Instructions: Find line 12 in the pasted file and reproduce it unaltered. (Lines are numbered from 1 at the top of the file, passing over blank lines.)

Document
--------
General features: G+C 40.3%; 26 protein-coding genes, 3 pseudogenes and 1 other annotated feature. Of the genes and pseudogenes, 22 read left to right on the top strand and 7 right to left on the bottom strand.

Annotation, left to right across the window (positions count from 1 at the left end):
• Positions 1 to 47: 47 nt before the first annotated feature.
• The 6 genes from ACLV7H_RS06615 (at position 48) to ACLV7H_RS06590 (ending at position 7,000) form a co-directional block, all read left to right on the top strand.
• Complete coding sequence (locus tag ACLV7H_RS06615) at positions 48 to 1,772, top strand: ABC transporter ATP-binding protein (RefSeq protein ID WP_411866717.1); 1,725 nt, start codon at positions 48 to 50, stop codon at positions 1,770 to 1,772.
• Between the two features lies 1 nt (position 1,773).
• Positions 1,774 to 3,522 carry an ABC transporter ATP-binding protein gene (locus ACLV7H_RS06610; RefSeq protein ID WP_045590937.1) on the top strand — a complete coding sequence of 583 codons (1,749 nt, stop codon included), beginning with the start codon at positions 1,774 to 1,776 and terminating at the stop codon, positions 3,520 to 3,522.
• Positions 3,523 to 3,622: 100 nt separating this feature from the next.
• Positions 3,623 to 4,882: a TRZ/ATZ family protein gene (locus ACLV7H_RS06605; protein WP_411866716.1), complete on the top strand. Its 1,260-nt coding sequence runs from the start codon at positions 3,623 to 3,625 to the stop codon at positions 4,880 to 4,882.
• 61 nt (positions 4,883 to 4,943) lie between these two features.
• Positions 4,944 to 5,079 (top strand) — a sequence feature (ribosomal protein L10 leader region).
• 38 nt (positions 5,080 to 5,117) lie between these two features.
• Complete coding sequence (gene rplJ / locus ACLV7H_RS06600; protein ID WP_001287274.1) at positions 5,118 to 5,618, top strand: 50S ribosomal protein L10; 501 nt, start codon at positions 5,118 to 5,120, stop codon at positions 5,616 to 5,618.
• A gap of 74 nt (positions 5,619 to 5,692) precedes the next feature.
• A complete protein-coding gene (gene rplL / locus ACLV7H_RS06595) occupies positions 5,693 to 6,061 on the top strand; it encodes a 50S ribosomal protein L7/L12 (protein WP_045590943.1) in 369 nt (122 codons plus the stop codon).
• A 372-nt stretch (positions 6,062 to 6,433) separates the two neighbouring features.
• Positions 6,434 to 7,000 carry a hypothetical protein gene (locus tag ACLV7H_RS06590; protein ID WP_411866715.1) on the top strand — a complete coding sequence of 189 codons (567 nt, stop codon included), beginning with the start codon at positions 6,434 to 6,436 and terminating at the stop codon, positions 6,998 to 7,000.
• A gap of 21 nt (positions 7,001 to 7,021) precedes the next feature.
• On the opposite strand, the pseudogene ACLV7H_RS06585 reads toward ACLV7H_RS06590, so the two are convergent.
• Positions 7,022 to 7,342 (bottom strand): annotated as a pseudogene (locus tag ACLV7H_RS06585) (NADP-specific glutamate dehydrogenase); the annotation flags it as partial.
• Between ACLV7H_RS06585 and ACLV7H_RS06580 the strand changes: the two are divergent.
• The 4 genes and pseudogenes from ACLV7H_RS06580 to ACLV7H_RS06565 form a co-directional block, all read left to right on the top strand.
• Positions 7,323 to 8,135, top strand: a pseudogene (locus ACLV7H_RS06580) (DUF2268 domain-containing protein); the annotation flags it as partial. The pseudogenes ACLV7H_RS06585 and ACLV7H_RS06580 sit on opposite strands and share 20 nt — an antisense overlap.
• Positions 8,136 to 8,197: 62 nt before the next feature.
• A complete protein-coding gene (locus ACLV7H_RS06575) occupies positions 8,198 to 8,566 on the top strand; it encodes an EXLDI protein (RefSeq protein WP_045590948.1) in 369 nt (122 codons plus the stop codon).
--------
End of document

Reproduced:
• 38 nt (positions 5,080 to 5,117) lie between these two features.